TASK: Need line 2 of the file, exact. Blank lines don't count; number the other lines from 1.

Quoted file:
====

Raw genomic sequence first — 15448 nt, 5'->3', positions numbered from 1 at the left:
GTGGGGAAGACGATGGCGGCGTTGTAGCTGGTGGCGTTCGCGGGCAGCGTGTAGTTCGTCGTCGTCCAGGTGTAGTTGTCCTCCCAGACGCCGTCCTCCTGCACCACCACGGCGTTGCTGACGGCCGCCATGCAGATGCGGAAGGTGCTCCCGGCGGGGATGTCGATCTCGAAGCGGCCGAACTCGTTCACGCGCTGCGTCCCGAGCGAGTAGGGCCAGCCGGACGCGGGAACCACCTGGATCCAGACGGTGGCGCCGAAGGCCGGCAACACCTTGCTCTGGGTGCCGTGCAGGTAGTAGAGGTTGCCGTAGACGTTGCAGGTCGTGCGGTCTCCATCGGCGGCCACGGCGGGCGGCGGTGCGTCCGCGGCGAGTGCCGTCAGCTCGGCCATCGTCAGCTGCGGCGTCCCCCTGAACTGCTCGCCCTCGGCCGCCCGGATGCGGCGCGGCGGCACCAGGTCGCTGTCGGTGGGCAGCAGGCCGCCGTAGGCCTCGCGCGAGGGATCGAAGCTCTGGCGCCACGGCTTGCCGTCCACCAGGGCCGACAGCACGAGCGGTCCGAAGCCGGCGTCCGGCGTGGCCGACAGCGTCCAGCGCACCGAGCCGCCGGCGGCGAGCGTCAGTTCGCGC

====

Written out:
GTGGGGAAGACGATGGCGGCGTTGTAGCTGGTGGCGTTCGCGGGCAGCGTGTAGTTCGTCGTCGTCCAGGTGTAGTTGTCCTCCCAGACGCCGTCCTCCTGCACCACCACGGCGTTGCTGACGGCCGCCATGCAGATGCGGAAGGTGCTCCCGGCGGGGATGTCGATCTCGAAGCGGCCGAACTCGTTCACGCGCTGCGTCCCGAGCGAGTAGGGCCAGCCGGACGCGGGAACCACCTGGATCCAGACGGTGGCGCCGAAGGCCGGCAACACCTTGCTCTGGGTGCCGTGCAGGTAGTAGAGGTTGCCGTAGACGTTGCAGGTCGTGCGGTCTCCATCGGCGGCCACGGCGGGCGGCGGTGCGTCCGCGGCGAGTGCCGTCAGCTCGGCCATCGTCAGCTGCGGCGTCCCCCTGAACTGCTCGCCCTCGGCCGCCCGGATGCGGCGCGGCGGCACCAGGTCGCTGTCGGTGGGCAGCAGGCCGCCGTAGGCCTCGCGCGAGGGATCGAAGCTCTGGCGCCACGGCTTGCCGTCCACCAGGGCCGACAGCACGAGCGGTCCGAAGCCGGCGTCCGGCGTGGCCGACAGCGTCCAGCGCACCGAGCCGCCGGCGGCGAGCGTCAGTTCGCGC